Think or know you used this method improperly, or know that you have had a pregnancy risk due to unprotected sex? It might not be too late for you to prevent an unwanted pregnancy with a method of emergency contraception.

    Younger people also tend to be more impulsive (the nice word for that is spontaneous, and it is a cool thing about y'all when it's not endangering you or others), and for plenty of young couples using withdrawal, it seems it sometimes doesn't take long to get to a time when a partner decides to go without withdrawing on purpose -- often without consulting their partner -- or wait until what seems like the very last minute -- and turns out to be too late -- "just this once." Anyone practicing withdrawal has got to have a lot of self-control, something that can tend to be difficult for people of any age at the same moment they're having a big orgasm.

    While in daily life, at Scarleteen and in the clinic I work for there are certainly plenty of times I hear about pregnancies due to user error with all methods, I have to say that withdrawal is the only method I can think of where I hear about so many failures, especially among younger folks, even when it's been used perfectly. Some of that is probably because there is a difference between misusing a method because someone has not had the information on how to use it perfectly, and/or failure because a person's age and developmental state makes it difficult or impossible to use a method properly.

    Of course, no single method of contraception is 100% effective, even in perfect use. And it's sage to remember that there are situations -- be they financial or situational -- where for some couples it's only less effective (than most other) methods like withdrawal or spermicides which are available, or when the only method a partner can be talked into at a time is withdrawal. Withdrawal IS a method of contraception like all others: it's just one of the least effective compared to other methods.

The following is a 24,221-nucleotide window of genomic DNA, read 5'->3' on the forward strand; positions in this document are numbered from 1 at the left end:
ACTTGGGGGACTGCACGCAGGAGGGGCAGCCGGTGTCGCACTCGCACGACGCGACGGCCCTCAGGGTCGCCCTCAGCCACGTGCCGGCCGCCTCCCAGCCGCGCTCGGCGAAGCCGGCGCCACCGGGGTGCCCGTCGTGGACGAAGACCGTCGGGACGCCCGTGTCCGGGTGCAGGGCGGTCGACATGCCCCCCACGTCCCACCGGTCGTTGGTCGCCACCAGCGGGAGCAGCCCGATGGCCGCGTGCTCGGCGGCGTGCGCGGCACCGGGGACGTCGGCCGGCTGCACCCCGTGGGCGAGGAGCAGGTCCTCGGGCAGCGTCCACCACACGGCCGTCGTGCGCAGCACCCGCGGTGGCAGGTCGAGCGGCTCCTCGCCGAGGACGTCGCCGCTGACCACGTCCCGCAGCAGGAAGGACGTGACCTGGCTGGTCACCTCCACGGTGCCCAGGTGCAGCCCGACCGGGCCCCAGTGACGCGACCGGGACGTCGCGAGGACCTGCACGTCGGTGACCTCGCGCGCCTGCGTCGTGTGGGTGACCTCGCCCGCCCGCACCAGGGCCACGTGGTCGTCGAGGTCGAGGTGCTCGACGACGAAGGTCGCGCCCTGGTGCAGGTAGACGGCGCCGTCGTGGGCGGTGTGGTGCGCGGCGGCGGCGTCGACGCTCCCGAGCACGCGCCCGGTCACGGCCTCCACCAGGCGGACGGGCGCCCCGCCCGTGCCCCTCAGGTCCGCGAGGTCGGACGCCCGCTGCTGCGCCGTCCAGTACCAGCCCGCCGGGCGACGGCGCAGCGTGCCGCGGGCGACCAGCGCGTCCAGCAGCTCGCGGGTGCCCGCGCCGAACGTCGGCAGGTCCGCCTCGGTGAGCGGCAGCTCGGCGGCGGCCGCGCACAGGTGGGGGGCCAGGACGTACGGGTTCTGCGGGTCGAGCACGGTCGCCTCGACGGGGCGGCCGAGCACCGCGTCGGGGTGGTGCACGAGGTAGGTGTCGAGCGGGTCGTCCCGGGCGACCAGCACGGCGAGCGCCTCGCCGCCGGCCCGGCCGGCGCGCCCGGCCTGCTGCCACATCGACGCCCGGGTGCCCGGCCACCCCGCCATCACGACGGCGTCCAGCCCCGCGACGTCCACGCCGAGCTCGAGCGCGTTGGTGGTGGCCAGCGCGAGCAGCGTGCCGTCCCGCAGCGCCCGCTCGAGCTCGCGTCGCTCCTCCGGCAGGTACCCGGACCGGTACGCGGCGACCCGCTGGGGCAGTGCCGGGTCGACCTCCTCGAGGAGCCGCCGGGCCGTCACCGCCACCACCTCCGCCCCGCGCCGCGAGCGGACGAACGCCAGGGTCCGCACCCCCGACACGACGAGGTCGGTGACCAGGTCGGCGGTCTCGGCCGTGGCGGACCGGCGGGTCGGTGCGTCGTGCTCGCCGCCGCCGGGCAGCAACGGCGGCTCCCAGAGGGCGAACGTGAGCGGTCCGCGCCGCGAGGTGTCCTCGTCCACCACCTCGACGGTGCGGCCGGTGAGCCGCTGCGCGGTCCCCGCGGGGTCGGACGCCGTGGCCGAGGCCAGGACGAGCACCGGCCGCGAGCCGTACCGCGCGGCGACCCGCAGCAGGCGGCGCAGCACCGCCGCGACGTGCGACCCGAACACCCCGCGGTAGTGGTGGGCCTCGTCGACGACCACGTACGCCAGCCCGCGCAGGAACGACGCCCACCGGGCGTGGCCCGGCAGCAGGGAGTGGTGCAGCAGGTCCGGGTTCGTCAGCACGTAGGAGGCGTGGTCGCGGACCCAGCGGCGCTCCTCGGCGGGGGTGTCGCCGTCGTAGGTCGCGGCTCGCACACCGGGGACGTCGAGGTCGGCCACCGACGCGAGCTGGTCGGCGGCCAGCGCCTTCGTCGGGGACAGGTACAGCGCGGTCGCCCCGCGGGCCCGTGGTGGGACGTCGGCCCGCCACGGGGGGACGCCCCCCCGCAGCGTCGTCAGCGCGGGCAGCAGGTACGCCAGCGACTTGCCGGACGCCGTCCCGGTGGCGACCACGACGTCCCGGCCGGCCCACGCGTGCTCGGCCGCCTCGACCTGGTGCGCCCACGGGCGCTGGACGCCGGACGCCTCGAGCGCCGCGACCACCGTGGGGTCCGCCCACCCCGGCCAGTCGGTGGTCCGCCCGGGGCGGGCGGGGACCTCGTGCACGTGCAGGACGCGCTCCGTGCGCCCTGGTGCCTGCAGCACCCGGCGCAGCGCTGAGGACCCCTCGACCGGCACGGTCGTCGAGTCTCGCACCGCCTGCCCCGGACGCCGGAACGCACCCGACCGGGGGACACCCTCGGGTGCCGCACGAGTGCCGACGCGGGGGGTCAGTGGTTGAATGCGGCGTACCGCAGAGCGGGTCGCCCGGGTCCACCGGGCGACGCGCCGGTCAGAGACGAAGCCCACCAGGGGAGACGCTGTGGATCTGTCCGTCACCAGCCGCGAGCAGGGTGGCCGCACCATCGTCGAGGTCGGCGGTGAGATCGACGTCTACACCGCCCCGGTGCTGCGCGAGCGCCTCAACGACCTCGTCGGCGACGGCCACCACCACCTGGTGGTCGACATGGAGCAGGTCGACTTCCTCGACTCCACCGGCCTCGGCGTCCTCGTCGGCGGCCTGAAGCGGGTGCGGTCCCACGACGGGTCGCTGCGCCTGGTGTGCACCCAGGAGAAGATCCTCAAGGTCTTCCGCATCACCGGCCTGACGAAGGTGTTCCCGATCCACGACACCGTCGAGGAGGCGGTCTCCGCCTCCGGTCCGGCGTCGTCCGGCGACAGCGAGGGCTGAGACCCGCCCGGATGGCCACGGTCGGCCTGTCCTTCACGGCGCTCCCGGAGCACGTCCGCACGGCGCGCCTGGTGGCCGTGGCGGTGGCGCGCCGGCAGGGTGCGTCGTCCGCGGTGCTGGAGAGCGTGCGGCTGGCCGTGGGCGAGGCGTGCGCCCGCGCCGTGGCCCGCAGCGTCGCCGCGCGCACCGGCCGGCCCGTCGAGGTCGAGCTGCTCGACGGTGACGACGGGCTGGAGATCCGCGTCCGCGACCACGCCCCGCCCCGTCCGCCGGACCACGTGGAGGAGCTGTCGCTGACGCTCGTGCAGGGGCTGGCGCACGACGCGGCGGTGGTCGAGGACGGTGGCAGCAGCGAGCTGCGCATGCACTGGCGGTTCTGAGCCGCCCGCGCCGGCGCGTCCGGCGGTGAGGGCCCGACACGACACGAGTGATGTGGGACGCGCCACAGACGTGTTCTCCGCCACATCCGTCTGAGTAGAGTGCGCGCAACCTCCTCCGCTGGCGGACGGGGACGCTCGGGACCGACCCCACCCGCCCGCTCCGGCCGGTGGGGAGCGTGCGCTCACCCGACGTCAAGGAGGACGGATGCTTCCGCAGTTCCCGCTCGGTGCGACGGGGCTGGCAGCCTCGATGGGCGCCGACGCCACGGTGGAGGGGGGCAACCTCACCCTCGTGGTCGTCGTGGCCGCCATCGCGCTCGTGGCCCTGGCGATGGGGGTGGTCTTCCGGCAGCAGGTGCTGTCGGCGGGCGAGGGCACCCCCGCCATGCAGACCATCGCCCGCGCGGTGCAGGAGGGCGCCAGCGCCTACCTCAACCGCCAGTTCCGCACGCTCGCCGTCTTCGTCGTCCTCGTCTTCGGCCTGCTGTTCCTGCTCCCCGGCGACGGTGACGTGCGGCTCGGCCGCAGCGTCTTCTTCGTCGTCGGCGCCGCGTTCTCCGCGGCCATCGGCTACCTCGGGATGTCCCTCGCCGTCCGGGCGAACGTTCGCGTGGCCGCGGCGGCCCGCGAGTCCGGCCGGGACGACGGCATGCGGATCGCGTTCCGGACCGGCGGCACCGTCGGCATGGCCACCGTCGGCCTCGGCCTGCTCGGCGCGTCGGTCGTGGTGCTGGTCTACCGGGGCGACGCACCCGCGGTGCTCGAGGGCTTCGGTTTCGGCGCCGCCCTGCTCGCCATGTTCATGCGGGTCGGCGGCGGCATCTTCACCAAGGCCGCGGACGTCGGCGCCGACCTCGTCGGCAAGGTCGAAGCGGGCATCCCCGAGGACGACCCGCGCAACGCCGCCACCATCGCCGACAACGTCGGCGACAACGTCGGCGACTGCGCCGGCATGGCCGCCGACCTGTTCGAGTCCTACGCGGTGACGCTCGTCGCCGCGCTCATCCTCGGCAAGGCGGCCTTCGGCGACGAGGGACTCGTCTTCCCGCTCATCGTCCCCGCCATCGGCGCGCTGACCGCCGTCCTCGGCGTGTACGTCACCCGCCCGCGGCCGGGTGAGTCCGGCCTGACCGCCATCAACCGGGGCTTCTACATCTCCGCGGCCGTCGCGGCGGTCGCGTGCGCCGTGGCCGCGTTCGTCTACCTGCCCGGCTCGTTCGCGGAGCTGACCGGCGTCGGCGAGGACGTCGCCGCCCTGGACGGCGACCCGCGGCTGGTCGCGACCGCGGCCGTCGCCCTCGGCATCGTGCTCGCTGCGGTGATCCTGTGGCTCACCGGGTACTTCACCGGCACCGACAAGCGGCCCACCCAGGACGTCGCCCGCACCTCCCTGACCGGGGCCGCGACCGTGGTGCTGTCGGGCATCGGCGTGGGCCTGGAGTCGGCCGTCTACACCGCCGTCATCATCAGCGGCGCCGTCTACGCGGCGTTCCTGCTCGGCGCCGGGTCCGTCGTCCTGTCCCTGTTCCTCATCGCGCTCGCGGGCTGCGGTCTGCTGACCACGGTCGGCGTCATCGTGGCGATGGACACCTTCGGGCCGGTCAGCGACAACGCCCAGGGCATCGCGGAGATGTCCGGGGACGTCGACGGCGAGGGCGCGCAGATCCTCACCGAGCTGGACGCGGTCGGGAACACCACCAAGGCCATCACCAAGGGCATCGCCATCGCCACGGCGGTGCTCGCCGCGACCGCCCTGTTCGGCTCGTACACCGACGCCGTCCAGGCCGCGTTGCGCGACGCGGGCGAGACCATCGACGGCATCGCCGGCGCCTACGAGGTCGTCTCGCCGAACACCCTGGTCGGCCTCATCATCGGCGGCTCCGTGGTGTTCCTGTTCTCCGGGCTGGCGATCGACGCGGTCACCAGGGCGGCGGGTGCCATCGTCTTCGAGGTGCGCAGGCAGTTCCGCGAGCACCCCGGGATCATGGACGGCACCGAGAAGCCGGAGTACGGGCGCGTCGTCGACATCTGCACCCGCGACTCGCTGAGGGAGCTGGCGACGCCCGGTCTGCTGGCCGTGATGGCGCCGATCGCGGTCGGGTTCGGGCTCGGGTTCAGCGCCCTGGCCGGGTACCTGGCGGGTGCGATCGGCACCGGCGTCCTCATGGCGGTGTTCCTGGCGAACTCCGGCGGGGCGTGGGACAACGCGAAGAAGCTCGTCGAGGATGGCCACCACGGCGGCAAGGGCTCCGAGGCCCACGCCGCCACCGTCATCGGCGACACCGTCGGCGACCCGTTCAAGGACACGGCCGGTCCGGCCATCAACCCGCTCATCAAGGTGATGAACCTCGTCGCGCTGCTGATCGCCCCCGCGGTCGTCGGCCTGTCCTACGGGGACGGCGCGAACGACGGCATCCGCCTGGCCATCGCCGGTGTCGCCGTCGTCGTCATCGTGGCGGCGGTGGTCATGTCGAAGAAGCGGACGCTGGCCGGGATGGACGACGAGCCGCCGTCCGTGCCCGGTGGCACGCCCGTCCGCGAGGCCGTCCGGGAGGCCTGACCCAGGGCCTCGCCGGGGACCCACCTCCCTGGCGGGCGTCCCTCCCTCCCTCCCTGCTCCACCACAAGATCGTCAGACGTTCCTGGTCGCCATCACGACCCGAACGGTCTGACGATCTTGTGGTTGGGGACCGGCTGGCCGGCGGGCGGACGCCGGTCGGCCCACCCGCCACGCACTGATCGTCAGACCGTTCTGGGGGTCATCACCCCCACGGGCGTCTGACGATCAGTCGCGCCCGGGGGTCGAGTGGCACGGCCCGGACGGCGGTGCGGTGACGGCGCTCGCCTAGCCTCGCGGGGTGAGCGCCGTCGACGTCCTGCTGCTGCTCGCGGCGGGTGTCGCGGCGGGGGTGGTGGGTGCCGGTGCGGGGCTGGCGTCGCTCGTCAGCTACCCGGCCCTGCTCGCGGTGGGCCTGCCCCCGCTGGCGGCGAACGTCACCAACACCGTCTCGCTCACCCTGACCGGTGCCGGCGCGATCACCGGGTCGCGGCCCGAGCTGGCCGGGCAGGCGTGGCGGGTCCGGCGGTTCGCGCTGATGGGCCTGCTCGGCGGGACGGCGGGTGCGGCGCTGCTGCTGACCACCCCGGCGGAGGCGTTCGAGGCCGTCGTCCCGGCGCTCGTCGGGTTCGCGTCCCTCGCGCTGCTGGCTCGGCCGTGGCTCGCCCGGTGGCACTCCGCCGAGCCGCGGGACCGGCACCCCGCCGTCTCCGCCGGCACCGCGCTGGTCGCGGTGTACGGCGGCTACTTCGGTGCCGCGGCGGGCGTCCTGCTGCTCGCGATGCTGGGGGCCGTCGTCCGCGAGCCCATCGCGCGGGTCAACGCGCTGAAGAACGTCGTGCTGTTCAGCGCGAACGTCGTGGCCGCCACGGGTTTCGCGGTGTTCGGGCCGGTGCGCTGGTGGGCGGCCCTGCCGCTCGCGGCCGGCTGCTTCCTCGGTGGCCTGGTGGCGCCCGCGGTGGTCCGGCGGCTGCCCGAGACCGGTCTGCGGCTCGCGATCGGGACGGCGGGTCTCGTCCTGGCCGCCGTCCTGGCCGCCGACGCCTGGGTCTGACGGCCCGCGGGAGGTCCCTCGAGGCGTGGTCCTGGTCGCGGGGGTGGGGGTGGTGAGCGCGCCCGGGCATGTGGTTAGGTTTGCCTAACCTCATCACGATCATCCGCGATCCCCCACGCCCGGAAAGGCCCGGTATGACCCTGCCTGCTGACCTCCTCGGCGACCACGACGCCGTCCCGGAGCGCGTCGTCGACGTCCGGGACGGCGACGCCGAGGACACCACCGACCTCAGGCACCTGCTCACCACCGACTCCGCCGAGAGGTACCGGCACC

Other methods which can be used as a backup method with withdrawal:

    Other methods you might like if you like withdrawal:

    Why would withdrawal be a good option for me? If any of the following are true:

    • You or your partner are currently unable to pay anything at all for birth control, and are unwilling to abstain from intercourse
    • You are combining it with another method
    • Your partner (or you, if you're the person who will be withdrawing) is considerably experienced in both knowing their own sexual responses with a partner and at timing withdrawal, and takes the risk of pregnancy very seriously
    • You and a partner communicate very well about sex, and your partner is very invested in preventing a pregnancy
    • You are not bothered by, or prefer, a lack of ejaculation into the vagina
    • You are looking for a method you only have to think about at the time you're going to have sex
    • You are currently breastfeeding and cannot use many hormonal methods

    Want to start over with Birth Control Bingo? Click here.

    Don't forget: Statistically, sexually active young adults are as, if not more, likely to acquire a sexually transmitted infection (STI) as you are to become pregnant. Although 15-24-year-olds represent only one-quarter of the sexually active population, they account for nearly half of all new STIs each year, and of the 18.9 million new cases of STIs each year, 9.1 million (48%) occur among 15-24-year-olds (AGI). Often people have some funny ideas about who is most likely to get an STI, but the fact of the matter is that younger people -- of any sexual orientation, any economic class, any kind of relationship -- have been the highest risk group for some time now.

    Condoms are the only method of birth control which also provide protection against STIs. It's pretty typical for younger people to ditch condoms if they have another method of birth control, so just remember that STIs are still a risk if you're using another method. You can read all about safer sex here -- Safe, Sound & Sexy: A Safer Sex How-To -- but the rule of thumb most medical experts and prevention organizations suggest, which we also encourage at Scarleteen is six months of safer sex, six months of sexual monogamy, and then TWO full STI screenings for each partner -- once at the start of that six months, once at the end -- before ditching latex barriers.

Information on this site is provided for educational purposes. It is not meant to and cannot substitute for advice or care provided by an in-person medical professional. The information contained herein is not meant to be used to diagnose or treat a health problem or disease, or for prescribing any medication. You should always consult your own healthcare provider if you have a health problem or medical condition.